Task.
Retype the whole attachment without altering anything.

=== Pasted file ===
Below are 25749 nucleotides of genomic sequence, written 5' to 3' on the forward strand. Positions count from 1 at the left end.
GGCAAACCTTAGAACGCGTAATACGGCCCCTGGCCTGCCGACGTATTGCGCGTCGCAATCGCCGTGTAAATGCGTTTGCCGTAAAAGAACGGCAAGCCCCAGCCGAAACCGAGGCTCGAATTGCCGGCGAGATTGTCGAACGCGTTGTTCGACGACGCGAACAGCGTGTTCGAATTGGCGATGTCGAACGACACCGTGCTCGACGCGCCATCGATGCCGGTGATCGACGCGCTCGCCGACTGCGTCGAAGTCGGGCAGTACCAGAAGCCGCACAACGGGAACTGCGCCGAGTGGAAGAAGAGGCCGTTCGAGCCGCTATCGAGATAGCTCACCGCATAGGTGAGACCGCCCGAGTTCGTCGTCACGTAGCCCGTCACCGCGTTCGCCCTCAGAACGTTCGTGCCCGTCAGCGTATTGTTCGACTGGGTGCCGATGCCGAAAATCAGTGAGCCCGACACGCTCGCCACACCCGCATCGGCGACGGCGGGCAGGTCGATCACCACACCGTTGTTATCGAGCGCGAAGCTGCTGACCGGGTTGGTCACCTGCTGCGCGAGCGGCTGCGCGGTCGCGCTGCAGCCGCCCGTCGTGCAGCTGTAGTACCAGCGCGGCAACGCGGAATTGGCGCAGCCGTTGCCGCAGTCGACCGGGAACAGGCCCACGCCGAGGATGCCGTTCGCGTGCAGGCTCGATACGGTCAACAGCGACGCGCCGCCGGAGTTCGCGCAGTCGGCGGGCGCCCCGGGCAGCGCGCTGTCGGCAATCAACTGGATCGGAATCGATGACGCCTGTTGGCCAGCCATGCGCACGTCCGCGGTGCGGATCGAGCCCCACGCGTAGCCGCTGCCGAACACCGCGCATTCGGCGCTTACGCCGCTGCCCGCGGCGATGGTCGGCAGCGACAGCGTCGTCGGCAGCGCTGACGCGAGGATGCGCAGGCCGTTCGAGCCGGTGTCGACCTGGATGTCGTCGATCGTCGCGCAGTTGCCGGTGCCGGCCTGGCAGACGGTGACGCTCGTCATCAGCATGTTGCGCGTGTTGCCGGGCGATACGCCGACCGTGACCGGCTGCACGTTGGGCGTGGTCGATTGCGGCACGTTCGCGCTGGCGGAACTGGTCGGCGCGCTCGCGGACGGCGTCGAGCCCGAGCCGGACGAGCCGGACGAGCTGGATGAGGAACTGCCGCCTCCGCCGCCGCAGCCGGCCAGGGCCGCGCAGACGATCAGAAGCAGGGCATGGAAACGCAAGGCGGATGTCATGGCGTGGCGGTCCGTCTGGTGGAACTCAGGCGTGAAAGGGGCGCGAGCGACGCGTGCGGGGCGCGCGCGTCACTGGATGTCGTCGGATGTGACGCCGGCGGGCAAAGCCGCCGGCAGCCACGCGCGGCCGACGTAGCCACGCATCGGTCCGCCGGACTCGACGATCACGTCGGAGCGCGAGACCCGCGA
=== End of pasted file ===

Below are 25749 nucleotides of genomic sequence, written 5' to 3' on the forward strand. Positions count from 1 at the left end.
GGCAAACCTTAGAACGCGTAATACGGCCCCTGGCCTGCCGACGTATTGCGCGTCGCAATCGCCGTGTAAATGCGTTTGCCGTAAAAGAACGGCAAGCCCCAGCCGAAACCGAGGCTCGAATTGCCGGCGAGATTGTCGAACGCGTTGTTCGACGACGCGAACAGCGTGTTCGAATTGGCGATGTCGAACGACACCGTGCTCGACGCGCCATCGATGCCGGTGATCGACGCGCTCGCCGACTGCGTCGAAGTCGGGCAGTACCAGAAGCCGCACAACGGGAACTGCGCCGAGTGGAAGAAGAGGCCGTTCGAGCCGCTATCGAGATAGCTCACCGCATAGGTGAGACCGCCCGAGTTCGTCGTCACGTAGCCCGTCACCGCGTTCGCCCTCAGAACGTTCGTGCCCGTCAGCGTATTGTTCGACTGGGTGCCGATGCCGAAAATCAGTGAGCCCGACACGCTCGCCACACCCGCATCGGCGACGGCGGGCAGGTCGATCACCACACCGTTGTTATCGAGCGCGAAGCTGCTGACCGGGTTGGTCACCTGCTGCGCGAGCGGCTGCGCGGTCGCGCTGCAGCCGCCCGTCGTGCAGCTGTAGTACCAGCGCGGCAACGCGGAATTGGCGCAGCCGTTGCCGCAGTCGACCGGGAACAGGCCCACGCCGAGGATGCCGTTCGCGTGCAGGCTCGATACGGTCAACAGCGACGCGCCGCCGGAGTTCGCGCAGTCGGCGGGCGCCCCGGGCAGCGCGCTGTCGGCAATCAACTGGATCGGAATCGATGACGCCTGTTGGCCAGCCATGCGCACGTCCGCGGTGCGGATCGAGCCCCACGCGTAGCCGCTGCCGAACACCGCGCATTCGGCGCTTACGCCGCTGCCCGCGGCGATGGTCGGCAGCGACAGCGTCGTCGGCAGCGCTGACGCGAGGATGCGCAGGCCGTTCGAGCCGGTGTCGACCTGGATGTCGTCGATCGTCGCGCAGTTGCCGGTGCCGGCCTGGCAGACGGTGACGCTCGTCATCAGCATGTTGCGCGTGTTGCCGGGCGATACGCCGACCGTGACCGGCTGCACGTTGGGCGTGGTCGATTGCGGCACGTTCGCGCTGGCGGAACTGGTCGGCGCGCTCGCGGACGGCGTCGAGCCCGAGCCGGACGAGCCGGACGAGCTGGATGAGGAACTGCCGCCTCCGCCGCCGCAGCCGGCCAGGGCCGCGCAGACGATCAGAAGCAGGGCATGGAAACGCAAGGCGGATGTCATGGCGTGGCGGTCCGTCTGGTGGAACTCAGGCGTGAAAGGGGCGCGAGCGACGCGTGCGGGGCGCGCGCGTCACTGGATGTCGTCGGATGTGACGCCGGCGGGCAAAGCCGCCGGCAGCCACGCGCGGCCGACGTAGCCACGCATCGGTCCGCCGGACTCGACGATCACGTCGGAGCGCGAGACCCGCGA